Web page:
• “Hmm, tell me more about wanting a different skin color or being glad your skin doesn’t look a certain way.”

Second, I want my white friends to tell their children (in a way that is developmentally appropriate) that lots of people around the world are hurting, frustrated, scared, and concerned because Black people are losing their lives because others do not value them as human beings.

I want my friends to underscore the humanity of George Floyd, Ahmaud Arbery, Breonna Taylor and countless others, who have been victims of racism and police brutality. Yes they were beautiful black people, and they were fathers, sons, daughters — people with vibrant lives that were taken because other people didn’t do the right thing. Third, I want my white friends to teach their children to feel agency and responsibility to be anti-racist. I want my friends to talk about and model what anti-racism looks, feels, and sounds like for their children and commit to the journey of being anti-racist together. I want them to help their children imagine working for social justice and not be a bystander. This means having conversations that center on responses to inequity and help children design the more equitable future we want to see. What ideas do their children have for preventing bad things from happening in the first place? What small moves and big ideas do they have towards advancing equity?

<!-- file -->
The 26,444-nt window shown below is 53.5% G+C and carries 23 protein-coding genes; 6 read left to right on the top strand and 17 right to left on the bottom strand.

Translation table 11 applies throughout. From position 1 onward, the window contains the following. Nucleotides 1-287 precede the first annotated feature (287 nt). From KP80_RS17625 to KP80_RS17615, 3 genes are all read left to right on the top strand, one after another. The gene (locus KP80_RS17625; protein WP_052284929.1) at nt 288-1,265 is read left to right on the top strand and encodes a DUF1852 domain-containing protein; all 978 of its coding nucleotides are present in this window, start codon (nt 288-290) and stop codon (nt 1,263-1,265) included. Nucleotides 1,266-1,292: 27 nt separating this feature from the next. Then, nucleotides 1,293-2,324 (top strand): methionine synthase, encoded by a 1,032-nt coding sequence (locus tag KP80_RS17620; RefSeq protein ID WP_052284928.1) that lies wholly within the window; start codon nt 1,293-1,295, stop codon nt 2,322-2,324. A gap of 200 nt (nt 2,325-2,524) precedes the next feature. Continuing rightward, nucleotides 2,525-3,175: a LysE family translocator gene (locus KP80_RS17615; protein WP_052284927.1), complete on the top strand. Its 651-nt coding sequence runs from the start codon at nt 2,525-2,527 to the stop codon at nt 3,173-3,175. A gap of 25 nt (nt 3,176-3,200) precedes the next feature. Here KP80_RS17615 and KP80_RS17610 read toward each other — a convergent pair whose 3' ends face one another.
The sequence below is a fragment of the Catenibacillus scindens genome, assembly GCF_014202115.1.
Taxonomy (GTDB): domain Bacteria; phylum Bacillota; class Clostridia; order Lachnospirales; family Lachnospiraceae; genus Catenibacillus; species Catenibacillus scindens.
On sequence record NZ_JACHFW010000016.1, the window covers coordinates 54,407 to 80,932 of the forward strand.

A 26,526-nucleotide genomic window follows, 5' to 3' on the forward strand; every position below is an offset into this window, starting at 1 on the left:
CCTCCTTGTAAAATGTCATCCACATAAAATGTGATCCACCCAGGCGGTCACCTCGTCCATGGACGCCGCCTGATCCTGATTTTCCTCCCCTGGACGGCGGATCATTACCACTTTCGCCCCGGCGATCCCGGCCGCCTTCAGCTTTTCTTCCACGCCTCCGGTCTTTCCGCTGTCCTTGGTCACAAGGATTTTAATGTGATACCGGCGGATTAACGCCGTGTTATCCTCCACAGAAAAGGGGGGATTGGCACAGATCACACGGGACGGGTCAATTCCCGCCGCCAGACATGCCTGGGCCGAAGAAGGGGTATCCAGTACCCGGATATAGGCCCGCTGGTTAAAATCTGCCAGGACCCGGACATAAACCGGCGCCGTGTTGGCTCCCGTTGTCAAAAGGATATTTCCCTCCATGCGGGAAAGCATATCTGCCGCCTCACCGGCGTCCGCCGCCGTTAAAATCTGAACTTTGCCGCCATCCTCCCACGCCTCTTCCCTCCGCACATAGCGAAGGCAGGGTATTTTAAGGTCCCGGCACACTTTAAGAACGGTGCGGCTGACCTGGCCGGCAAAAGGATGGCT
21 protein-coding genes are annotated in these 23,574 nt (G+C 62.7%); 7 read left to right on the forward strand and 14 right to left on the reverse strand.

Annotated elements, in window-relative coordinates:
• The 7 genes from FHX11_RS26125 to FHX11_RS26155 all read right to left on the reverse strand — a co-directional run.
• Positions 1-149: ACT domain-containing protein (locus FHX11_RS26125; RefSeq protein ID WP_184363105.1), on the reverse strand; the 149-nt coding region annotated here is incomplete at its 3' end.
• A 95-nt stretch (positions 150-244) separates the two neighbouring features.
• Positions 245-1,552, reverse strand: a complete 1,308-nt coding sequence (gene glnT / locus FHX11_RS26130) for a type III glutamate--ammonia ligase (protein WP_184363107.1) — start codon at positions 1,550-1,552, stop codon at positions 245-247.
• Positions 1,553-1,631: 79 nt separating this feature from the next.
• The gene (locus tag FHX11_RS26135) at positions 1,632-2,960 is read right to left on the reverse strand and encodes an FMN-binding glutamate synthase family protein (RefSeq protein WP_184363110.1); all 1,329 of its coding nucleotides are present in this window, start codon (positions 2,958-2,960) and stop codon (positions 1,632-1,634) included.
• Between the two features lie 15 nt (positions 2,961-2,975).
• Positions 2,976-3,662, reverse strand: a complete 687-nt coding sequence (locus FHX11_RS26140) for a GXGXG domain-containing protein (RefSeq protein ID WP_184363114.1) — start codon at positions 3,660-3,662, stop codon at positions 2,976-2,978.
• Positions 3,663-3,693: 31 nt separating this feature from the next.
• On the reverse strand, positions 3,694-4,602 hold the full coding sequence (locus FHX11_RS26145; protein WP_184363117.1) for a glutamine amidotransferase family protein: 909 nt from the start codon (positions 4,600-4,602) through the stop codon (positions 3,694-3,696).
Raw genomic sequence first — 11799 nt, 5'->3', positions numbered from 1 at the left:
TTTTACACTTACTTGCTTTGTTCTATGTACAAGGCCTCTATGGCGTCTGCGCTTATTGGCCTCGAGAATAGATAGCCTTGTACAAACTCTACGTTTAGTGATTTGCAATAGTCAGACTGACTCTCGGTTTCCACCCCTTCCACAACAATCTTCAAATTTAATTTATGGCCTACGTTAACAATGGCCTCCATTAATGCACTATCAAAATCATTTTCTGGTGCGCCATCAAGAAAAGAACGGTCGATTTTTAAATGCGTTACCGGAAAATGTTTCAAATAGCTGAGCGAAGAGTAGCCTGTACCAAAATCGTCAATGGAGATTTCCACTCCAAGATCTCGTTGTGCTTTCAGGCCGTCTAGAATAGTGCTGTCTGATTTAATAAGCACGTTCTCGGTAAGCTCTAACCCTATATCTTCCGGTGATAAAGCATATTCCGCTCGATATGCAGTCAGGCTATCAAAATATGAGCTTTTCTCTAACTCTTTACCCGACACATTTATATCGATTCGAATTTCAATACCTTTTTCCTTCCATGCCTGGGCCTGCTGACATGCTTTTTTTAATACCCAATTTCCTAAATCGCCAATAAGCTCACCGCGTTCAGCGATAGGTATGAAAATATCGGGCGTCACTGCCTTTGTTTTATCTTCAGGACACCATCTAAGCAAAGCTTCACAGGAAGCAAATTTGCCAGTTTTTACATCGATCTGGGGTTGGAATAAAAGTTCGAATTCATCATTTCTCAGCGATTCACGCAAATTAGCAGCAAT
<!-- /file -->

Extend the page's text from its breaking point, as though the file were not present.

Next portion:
All our children, 2020

In her book,Why Are All the Black Kids Sitting Together in the Cafeteria? and other Conversations about Race, Dr. Beverly Tatum guides readers to think about racism as a sort of “smog.” We are all breathing it and it is hurting us all. As parents and caring adults, we have to understand that none of our children will thrive as long as we are all breathing smog. Discussion drives changes in mindsets and personal beliefs. And those changes are the first steps to clearing the smog, allowing us all to breathe better now and our children to create a better world.

If you’d like help in exploring how to talk about race and equity with your learner or partnership in enriching at-home learning, our Co-Teachers would love to help.